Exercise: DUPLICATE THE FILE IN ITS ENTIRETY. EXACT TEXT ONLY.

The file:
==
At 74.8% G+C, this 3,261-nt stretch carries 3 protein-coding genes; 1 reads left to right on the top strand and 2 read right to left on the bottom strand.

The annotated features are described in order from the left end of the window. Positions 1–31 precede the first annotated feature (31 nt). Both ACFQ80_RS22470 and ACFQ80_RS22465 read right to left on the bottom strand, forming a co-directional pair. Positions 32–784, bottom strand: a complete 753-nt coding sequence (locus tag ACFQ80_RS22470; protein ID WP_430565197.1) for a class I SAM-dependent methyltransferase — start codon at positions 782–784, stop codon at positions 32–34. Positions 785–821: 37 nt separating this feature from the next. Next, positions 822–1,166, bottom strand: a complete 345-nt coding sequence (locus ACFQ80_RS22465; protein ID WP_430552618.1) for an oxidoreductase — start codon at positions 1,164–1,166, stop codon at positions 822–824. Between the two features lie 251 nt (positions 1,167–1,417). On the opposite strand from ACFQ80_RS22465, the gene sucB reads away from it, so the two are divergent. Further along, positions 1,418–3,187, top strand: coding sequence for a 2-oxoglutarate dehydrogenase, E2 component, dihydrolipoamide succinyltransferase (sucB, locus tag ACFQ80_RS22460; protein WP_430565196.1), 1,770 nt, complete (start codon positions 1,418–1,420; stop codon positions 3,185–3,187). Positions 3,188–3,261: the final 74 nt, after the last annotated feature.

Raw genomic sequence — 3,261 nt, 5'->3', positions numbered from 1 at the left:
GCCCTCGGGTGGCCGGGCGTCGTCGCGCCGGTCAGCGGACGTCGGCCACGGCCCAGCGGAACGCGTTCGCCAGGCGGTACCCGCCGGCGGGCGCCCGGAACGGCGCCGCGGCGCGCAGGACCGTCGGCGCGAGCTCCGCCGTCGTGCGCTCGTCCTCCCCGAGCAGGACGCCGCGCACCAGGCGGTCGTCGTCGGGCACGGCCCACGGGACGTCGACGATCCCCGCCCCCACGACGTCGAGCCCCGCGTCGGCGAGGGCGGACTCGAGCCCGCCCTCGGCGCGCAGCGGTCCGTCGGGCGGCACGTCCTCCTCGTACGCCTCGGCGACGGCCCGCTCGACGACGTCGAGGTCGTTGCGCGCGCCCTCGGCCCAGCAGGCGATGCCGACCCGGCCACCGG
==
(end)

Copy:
At 74.8% G+C, this 3,261-nt stretch carries 3 protein-coding genes; 1 reads left to right on the top strand and 2 read right to left on the bottom strand.

The annotated features are described in order from the left end of the window. Positions 1–31 precede the first annotated feature (31 nt). Both ACFQ80_RS22470 and ACFQ80_RS22465 read right to left on the bottom strand, forming a co-directional pair. Positions 32–784, bottom strand: a complete 753-nt coding sequence (locus tag ACFQ80_RS22470; protein ID WP_430565197.1) for a class I SAM-dependent methyltransferase — start codon at positions 782–784, stop codon at positions 32–34. Positions 785–821: 37 nt separating this feature from the next. Next, positions 822–1,166, bottom strand: a complete 345-nt coding sequence (locus ACFQ80_RS22465; protein ID WP_430552618.1) for an oxidoreductase — start codon at positions 1,164–1,166, stop codon at positions 822–824. Between the two features lie 251 nt (positions 1,167–1,417). On the opposite strand from ACFQ80_RS22465, the gene sucB reads away from it, so the two are divergent. Further along, positions 1,418–3,187, top strand: coding sequence for a 2-oxoglutarate dehydrogenase, E2 component, dihydrolipoamide succinyltransferase (sucB, locus tag ACFQ80_RS22460; protein WP_430565196.1), 1,770 nt, complete (start codon positions 1,418–1,420; stop codon positions 3,185–3,187). Positions 3,188–3,261: the final 74 nt, after the last annotated feature.

Raw genomic sequence — 3,261 nt, 5'->3', positions numbered from 1 at the left:
GCCCTCGGGTGGCCGGGCGTCGTCGCGCCGGTCAGCGGACGTCGGCCACGGCCCAGCGGAACGCGTTCGCCAGGCGGTACCCGCCGGCGGGCGCCCGGAACGGCGCCGCGGCGCGCAGGACCGTCGGCGCGAGCTCCGCCGTCGTGCGCTCGTCCTCCCCGAGCAGGACGCCGCGCACCAGGCGGTCGTCGTCGGGCACGGCCCACGGGACGTCGACGATCCCCGCCCCCACGACGTCGAGCCCCGCGTCGGCGAGGGCGGACTCGAGCCCGCCCTCGGCGCGCAGCGGTCCGTCGGGCGGCACGTCCTCCTCGTACGCCTCGGCGACGGCCCGCTCGACGACGTCGAGGTCGTTGCGCGCGCCCTCGGCCCAGCAGGCGATGCCGACCCGGCCACCGG